Author Katherine Valdez interviewed fellow author Donna Conner, to ask her about the process of getting an agent, her new book SKINNY, and other writing tips.
How did you meet your agent?
I submitted Skinny to my top 10 dream agents. Within a week, three of them called, and all requested the full manuscript. I chose Sarah [Davies of Greenhouse]. She wrote this long email about why she was the agent for me. I was surprised. It’s usually the other way around.
I knew I had hit some kind of chord with this book. It went out on submission very quickly, and then to auction. It was such a whirlwind.
Donna Cooner has been writing for 22 years and is the author of
20 children’s books. She wrote two unpublished novels before SKINNY
(Oct. 2012, Scholastic, Inc.). The story of an obese teenager who has
gastric bypass surgery landed on several “best of YA” lists, including that
of the American Booksellers Association. Her second novel, CAN’T LOOK AWAY,
was published Aug. 26. Connect with her on Facebook or on Twitter.
What kind of personality did you look for?
Personality is really important in an agent. Do you want your agent to be a rah-rah cheerleader or strictly business? Talk with other writers and ask about agents’ personalities.
The agent relationship is the most important relationship. They’re going to be your face in the business place.
What is your agent like?
My agent has a lovely British accent, is a former editor in the U.K., has great international connections, and is incredibly professional but also personable. You’re pretty fragile when you go out on submission. Sarah’s fantastic. She’s amazing.
This author interview is conducted by Katherine Valdez, who blogs
about author events and recently quit her job to write a novel. She
eats a lot of ramen. Please, pretty please, subscribe to her blog, like
her Facebook, and follow her on Twitter.
What was the difference between Skinny and your unpublished novels? You and the main character both had gastric bypass surgery.
I really think the difference was that personal connection. It was definitely very close to what I was feeling. Skinny got a lot of attention when it came out because body image issues are such a hot topic.
Writers ask me for advice. I tell them, “Start with something real and give it a twist.” You have to, otherwise it’s memoir.
How did you persevere?
At one point, I thought, “I’m going to paper my bathroom with rejection letters.” Then it became the living room. Learn from rejection and get better. Do you truly love writing and telling stories? There’s the fear, “Am I good enough?” But would you stop? No.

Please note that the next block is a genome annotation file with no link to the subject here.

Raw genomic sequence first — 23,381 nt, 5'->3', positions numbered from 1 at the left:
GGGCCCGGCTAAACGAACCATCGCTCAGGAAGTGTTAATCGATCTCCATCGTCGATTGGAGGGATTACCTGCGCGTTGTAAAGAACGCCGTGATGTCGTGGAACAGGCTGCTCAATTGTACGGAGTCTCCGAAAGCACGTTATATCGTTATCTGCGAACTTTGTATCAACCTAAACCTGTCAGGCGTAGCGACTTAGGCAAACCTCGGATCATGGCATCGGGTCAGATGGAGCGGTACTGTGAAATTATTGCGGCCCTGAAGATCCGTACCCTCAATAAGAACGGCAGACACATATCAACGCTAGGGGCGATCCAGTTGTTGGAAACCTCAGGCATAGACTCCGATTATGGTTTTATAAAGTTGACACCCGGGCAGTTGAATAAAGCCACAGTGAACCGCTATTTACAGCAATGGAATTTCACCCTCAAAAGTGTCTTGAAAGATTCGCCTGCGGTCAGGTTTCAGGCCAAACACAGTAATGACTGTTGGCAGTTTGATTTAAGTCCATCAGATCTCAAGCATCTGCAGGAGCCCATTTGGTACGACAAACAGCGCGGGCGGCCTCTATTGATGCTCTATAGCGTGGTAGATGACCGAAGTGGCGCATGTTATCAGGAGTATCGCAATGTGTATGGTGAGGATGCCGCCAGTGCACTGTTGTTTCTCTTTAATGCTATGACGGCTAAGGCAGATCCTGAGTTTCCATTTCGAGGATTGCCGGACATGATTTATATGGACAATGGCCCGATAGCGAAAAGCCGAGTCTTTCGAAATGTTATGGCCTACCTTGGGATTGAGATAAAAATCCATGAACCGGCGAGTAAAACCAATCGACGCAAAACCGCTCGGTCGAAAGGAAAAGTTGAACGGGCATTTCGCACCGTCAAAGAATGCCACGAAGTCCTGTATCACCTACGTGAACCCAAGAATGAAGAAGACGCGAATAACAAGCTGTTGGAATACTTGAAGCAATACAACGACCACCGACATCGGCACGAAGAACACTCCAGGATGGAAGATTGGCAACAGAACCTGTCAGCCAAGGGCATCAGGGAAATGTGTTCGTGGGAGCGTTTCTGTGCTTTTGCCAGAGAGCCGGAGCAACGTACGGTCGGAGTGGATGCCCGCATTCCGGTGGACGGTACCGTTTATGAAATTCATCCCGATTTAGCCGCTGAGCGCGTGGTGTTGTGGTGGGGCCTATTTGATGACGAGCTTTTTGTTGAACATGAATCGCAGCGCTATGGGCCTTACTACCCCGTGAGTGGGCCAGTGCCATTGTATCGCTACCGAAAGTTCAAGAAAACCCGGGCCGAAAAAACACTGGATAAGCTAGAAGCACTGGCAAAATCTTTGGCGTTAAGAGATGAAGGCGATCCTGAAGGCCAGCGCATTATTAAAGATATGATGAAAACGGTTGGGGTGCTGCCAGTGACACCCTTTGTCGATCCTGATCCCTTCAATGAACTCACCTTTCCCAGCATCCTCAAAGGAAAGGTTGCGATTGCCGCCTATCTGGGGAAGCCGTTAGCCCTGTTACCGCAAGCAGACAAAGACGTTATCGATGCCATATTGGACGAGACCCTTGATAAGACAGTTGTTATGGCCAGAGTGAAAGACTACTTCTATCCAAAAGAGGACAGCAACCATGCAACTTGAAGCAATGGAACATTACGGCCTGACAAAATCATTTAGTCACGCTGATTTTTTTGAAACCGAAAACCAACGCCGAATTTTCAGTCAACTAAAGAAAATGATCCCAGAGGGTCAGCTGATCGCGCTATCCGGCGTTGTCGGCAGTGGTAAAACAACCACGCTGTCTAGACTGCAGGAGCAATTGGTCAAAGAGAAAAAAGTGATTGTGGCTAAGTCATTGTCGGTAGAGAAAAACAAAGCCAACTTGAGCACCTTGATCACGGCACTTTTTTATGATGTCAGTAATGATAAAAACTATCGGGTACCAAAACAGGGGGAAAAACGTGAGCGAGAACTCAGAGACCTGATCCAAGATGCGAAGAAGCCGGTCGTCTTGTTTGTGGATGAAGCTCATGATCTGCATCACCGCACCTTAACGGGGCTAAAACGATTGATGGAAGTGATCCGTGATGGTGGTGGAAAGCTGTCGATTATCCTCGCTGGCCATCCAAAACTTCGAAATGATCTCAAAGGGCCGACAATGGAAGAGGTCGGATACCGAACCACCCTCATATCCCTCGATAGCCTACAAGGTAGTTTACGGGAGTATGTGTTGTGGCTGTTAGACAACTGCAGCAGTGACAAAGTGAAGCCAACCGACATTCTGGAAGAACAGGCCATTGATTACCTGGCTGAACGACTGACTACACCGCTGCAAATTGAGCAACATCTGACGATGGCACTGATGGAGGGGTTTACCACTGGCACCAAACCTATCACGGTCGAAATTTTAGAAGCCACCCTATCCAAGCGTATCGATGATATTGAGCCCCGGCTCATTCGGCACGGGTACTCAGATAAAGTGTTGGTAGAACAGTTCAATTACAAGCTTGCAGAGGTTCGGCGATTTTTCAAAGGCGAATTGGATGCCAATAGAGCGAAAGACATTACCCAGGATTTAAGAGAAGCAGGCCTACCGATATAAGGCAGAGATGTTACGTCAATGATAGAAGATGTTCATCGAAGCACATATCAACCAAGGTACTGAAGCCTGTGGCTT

Do you have any other tips for writers?
- Try writing YA. I consider YA writing the Wild West. You can be so creative in this genre: long, short, futuristic, contemporary. I find it to be very open to new writers.
- Don’t burn bridges. Publishing is a small community.
- Attend conferences to make connections and possibly meet your future editor or agent.
- Be kind. Pay it forward. Be as generous and honest as you can be.
- Write with no expectations. I was just writing Skinny for the beauty of the language and what I wanted to say.
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Other writing/publishing articles & links for you:
- 10 Keys to Becoming a Successful Writer: An Agent Spills Secrets.
- Agent Spotlight: Clelia Gore (Martin Literary Management) seeks Young Adult and Middle Grade.
- How I Found My Literary Agent: Sara Polsky (young adult fiction).
- Polish Your Work Before Submitting: 6 Revision Tips.
- Follow Chuck Sambuchino on Twitter or find him on Facebook. Learn all about his writing guides on how to get published, how to find a literary agent, and writing a query letter.
Your new complete and updated instructional guide
to finding an agent is finally here: The 2015 book
GET A LITERARY AGENT shares advice from more
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much more. Filled with all the advice you’ll ever need to
find an agent, this resource makes a great partner book to
the agent database, Guide to Literary Agents.
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